Features Ballard, Chaucer, Conrad, Peake and Lady Sashina.
One-line review #61: ‘The Red and the Black’ by Stendhal.
Some pretty good social observation and sexual politics (esp. the tit-for-tat between Julien and Mathilde), but it does drag on.
One-line review #62: ‘The Canterbury Tales’ by Geoffrey Chaucer (modern prose version by Peter Ackroyd – in preparation for reading the original).
A truthful, addictive and infectiously riotous panoply; what more is there to say?
One-line review #63: ‘As I Crossed A Bridge of Dreams’ by Lady Shashina (real name unknown).
Beauty in banality.
One-line review #64: ‘Do Androids Dream of Electric Sheep?’ by Philip K. Dick.
It does lots of things all at once, and it does them better than many authors can manage one at a time.
One-line review #65: ‘Fatherland’ by Robert Harris.
Slick and clever, but strangely unsatisfying (it wanted to be a thriller and a Orwellian book at the same time, and I’m not entirely sure that he managed to combine the two successfully).
One-line review #66: ‘The Life and Opinions of Tristram Shandy, Gentleman’ by Lawrence Sterne.
Everything up to Tristram’s birth was very entertaining, but I quickly lost the will to read on thereafter.
One-line review #67: ‘Time’s Arrow’ by Martin Amis.
Clever, funny, ironic, poignant; pretty good.
One-line review #68: ‘The Spy Who Came in From the Cold’ by John le Carre.
Clunky politics but the atmosphere ratchets up nicely, with a decent payoff.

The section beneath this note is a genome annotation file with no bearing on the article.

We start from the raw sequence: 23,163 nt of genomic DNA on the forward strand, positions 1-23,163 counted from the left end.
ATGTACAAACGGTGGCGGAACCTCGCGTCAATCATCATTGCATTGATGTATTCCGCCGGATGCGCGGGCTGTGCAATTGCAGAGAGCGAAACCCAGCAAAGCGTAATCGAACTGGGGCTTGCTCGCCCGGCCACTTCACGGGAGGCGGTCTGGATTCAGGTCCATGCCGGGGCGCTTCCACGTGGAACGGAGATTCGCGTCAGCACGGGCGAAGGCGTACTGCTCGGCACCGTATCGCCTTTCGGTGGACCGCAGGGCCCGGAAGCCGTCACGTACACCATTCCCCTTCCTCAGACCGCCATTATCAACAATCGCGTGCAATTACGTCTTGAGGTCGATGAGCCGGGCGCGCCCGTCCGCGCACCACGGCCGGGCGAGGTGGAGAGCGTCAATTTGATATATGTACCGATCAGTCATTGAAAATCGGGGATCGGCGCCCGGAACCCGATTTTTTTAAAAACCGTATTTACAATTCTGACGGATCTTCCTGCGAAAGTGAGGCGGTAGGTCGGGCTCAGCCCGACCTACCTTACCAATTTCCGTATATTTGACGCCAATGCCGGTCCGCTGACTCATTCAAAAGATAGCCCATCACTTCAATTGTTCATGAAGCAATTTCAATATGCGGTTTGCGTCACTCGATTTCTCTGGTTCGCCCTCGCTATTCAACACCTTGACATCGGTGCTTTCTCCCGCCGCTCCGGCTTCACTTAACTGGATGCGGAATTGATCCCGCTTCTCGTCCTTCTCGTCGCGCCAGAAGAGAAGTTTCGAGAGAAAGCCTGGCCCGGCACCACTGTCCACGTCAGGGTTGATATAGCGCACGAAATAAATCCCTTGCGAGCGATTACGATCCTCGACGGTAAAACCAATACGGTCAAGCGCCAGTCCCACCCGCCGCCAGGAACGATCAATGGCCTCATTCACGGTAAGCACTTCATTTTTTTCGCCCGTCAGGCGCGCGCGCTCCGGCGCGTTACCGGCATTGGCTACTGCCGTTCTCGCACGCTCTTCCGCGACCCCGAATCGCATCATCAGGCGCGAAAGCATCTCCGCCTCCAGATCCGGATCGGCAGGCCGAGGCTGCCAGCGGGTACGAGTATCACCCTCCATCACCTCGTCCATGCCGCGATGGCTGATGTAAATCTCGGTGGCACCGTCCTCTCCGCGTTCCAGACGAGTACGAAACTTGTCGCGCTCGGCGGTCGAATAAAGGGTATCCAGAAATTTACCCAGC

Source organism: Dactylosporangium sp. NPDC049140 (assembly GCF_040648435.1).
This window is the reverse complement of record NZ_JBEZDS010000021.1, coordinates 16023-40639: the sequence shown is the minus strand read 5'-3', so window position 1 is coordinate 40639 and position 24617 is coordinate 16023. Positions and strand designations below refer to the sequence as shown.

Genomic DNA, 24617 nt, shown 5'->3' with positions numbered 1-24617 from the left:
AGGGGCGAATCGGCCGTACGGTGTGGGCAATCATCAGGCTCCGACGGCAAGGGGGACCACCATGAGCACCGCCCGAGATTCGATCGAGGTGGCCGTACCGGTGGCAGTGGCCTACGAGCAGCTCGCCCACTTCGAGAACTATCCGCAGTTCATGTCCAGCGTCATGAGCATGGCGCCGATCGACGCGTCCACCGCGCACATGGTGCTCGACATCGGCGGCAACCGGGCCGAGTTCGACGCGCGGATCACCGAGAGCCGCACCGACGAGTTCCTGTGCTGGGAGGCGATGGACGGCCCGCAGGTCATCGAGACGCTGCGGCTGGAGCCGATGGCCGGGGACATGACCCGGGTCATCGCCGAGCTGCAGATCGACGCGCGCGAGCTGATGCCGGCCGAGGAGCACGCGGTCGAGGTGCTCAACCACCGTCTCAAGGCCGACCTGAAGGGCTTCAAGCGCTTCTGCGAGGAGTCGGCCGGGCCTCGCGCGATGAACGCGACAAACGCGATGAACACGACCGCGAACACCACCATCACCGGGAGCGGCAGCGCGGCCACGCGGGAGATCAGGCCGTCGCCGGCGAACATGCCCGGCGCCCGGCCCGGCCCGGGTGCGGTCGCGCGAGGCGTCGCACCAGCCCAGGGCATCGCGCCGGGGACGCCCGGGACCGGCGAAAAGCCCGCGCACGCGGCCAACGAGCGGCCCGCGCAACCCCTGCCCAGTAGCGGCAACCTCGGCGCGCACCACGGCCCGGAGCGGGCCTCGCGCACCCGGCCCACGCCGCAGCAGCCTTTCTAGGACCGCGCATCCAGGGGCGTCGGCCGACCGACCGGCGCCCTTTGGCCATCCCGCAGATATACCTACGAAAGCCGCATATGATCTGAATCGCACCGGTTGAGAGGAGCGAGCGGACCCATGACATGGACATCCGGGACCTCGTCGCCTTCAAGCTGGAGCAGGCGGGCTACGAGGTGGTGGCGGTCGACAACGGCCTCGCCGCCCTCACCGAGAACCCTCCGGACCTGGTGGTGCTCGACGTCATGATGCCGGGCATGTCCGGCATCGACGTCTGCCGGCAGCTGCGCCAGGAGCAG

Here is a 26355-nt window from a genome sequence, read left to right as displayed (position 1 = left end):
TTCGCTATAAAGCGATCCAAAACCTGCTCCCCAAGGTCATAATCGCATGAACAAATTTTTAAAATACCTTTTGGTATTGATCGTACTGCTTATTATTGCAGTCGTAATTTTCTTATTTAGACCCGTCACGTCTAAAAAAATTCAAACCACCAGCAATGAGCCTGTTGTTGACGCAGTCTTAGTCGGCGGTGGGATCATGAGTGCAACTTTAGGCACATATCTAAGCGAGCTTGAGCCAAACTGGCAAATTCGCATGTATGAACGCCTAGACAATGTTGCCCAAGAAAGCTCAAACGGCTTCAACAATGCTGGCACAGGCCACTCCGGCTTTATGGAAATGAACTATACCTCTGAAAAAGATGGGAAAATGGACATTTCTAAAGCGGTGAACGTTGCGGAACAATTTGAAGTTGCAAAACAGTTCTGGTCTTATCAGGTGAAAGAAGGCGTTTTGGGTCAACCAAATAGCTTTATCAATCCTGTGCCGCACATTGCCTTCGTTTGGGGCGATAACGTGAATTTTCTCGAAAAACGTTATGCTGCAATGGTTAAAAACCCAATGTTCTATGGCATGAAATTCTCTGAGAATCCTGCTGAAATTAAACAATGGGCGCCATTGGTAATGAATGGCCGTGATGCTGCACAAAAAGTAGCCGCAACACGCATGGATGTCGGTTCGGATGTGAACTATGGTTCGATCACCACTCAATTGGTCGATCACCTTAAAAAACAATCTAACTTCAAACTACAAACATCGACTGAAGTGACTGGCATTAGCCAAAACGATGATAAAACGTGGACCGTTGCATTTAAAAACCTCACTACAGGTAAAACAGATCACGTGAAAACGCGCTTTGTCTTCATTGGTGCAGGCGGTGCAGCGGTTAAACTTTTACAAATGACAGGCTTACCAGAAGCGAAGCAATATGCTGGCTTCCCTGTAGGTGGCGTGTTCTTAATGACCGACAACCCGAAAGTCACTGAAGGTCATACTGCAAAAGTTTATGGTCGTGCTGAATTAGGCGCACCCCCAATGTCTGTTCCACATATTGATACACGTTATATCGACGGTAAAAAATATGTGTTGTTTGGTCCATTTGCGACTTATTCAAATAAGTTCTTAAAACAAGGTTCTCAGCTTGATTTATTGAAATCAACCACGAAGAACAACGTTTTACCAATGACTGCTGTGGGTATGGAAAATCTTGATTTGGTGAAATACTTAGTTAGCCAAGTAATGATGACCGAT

One-line review #69: ‘Titus Groan’ by Mervyn Peake.
Staggeringly great; his playful use of language is a joy, and leaves you feeling like you’ve been assaulted by brilliance from many different directions.
One-line review #70: ‘Atomised’ by Michel Houllebecq.
One-line review #71: ‘Nostromo’ by Joseph Conrad.
Hard work, but worth it, despite an unsatisfying conclusion; what Conrad does so well is the psychological dynamics of the political events (the moments when people get glimpses of how much they’ve been influenced by others in their character and outlook, without realising it).
One-line review #72: ‘The Pilgrim’s Progress’ by John Bunyan.
Too many lists.
One-line review #73: ‘The Road’ by Cormac McCarthy.
Utterly gripping read, intelligent, multi-layered, full of lasting imagery; fantastic.
One-line review #74: ‘The Big Sleep’ by Raymond Chandler.
Does a good job of capturing the worldview of a P.I. living on instinct and shrewd observation, but it baffled me for pretty much the same reason; not my cup of tea.
One-line review #75: ‘The War of the Worlds’ by H. G. Wells.
A strong opening; thereafter, surprisingly tedious.
One-line review #76: ‘Cat’s Cradle’ by Kurt Vonnegut.
“What makes you think a writer isn’t a drug salesman?”
One-line review #77: ‘The Drowned World’ by J. G. Ballard.
Intense, disturbing, evocative, imaginative, immersive.
One-line review #78: ‘We’ by Yevgeny Zamyatin.
Interesting to read as an influence on ‘1984’, but very weird and probably needs rereading.
One-line review #79: ‘Lord of the Flies’ by William Golding.
Nice sense of menace, shame about the ending.
One-line review #80: ‘A Wizard of Earthsea’ by Ursula Le Guin.
Written in beautiful prose, and I found the story to be more compelling because of the earthy feel she gives to the magical elements; more grown-up than many of the novels for grown-ups i’ve read this year.